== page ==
Zoning, spacing out, building castles in the air..
How many critical terms do we attach to the idea that daydreaming is a waste of time? And how many school kids have been warned by a teacher to wake up and focus…. and even been threatened with medication.
Until recently daydreaming was considered not merely a waste of time but almost pathological: Old psychology textbooks warn that excessive daydreaming can propel one into insanity. And during WWI a United States army questionnaire included the statement *I daydream frequently* to screen out assumed neurotic recruits. Even today well-meaning doctors medicate kids who are prone to daydreaming.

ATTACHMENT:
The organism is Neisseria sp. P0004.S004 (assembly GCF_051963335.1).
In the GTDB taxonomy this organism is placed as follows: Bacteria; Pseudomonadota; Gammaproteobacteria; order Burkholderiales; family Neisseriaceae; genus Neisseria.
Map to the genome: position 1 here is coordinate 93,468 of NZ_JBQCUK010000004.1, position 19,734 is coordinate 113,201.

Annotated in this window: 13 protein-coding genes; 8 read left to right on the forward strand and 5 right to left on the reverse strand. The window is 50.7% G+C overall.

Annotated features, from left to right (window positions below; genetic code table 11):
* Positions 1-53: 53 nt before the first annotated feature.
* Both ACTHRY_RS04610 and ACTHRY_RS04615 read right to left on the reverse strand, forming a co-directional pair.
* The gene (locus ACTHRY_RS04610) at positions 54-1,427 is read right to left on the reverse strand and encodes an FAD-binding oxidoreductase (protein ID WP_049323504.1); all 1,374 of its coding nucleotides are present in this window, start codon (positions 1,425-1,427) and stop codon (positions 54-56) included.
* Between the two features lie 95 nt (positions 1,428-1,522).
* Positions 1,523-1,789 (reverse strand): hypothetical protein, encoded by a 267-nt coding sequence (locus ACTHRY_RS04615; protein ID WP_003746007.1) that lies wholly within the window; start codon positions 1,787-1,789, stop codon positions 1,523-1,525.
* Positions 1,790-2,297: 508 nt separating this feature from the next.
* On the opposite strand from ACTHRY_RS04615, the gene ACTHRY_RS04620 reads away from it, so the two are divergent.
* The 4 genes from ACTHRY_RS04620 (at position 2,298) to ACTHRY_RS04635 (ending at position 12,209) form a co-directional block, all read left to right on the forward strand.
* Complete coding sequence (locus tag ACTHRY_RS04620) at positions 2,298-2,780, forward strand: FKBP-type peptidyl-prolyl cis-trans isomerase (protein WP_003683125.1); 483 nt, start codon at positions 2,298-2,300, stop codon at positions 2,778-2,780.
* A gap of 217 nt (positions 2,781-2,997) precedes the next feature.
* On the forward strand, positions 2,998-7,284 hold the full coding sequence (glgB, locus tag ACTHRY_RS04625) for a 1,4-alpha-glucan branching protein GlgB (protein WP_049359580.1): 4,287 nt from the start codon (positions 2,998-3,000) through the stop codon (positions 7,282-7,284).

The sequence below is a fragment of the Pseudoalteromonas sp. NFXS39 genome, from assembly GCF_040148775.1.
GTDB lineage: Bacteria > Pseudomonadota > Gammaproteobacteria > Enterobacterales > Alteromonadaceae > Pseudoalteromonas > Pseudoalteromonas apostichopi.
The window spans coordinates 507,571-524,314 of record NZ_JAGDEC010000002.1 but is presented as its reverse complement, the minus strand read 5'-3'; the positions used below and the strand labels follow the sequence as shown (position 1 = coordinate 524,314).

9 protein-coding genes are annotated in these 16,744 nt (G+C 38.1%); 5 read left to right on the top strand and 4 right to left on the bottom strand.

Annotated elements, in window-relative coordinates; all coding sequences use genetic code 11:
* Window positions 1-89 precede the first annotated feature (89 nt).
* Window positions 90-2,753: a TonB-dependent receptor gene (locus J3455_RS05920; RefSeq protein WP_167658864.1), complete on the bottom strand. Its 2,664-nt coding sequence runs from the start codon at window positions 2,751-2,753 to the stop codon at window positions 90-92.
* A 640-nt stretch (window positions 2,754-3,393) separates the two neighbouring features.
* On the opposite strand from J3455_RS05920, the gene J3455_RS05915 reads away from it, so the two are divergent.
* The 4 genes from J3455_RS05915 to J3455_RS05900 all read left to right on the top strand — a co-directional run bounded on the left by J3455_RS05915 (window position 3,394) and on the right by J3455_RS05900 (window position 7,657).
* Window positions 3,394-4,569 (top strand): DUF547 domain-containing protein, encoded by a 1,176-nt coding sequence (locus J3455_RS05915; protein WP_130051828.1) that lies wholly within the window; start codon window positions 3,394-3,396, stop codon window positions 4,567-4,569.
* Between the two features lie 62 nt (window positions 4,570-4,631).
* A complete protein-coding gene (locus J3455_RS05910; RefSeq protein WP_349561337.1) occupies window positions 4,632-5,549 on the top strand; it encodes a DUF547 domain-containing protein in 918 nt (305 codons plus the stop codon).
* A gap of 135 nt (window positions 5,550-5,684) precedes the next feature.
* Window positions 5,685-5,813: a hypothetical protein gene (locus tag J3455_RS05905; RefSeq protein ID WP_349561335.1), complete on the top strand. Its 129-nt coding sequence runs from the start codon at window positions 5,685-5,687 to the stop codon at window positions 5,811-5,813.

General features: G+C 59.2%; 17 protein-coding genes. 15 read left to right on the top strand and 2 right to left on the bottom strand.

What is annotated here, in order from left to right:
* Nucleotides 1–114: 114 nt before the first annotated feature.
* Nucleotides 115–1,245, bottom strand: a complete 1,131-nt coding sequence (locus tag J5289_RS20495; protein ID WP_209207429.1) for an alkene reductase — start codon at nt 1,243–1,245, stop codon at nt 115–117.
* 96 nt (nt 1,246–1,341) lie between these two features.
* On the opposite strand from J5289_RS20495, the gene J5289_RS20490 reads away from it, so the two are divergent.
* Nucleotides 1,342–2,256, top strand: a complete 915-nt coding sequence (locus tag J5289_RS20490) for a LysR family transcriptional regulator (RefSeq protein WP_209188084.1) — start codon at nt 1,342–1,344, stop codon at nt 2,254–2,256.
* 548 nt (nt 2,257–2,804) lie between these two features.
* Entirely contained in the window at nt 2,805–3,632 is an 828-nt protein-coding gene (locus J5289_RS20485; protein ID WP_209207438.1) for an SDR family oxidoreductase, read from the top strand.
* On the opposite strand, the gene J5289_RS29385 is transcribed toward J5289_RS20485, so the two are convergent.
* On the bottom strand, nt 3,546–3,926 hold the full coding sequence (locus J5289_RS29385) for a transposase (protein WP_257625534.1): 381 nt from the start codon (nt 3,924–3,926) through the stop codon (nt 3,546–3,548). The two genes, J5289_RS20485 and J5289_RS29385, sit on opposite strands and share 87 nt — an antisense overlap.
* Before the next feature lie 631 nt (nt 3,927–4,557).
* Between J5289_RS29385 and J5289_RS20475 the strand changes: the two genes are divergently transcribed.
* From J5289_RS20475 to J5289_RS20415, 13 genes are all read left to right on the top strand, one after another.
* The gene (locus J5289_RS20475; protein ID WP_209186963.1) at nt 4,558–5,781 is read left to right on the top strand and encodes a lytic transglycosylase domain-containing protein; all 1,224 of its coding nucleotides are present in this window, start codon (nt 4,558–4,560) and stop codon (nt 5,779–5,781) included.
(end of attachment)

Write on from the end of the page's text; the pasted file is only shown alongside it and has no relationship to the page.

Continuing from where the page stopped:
But psychologists and neuroscientists claim that most of us we spend from 15 to 50 percent of our waking hours daydreaming straying away from tasks or external stimuli to instead focus on our inner thoughts, fantasies, and feelings. And there’s also research evidence that when our brains have nothing else to do, they switch to a special neural network dedicated to reviewing what we already know. In other words, we daydream.
Daydreaming appears to be a vital function of our psyche a resource of creativity, and an arena for rehearsing social skills. And judging from the amount of time we spend doing it, perhaps daydreaming could even be the backbone of our consciousness. So should we really medicate daydreamers? Humm. Maybe what we all need is MORE time to let our minds wander and dream.
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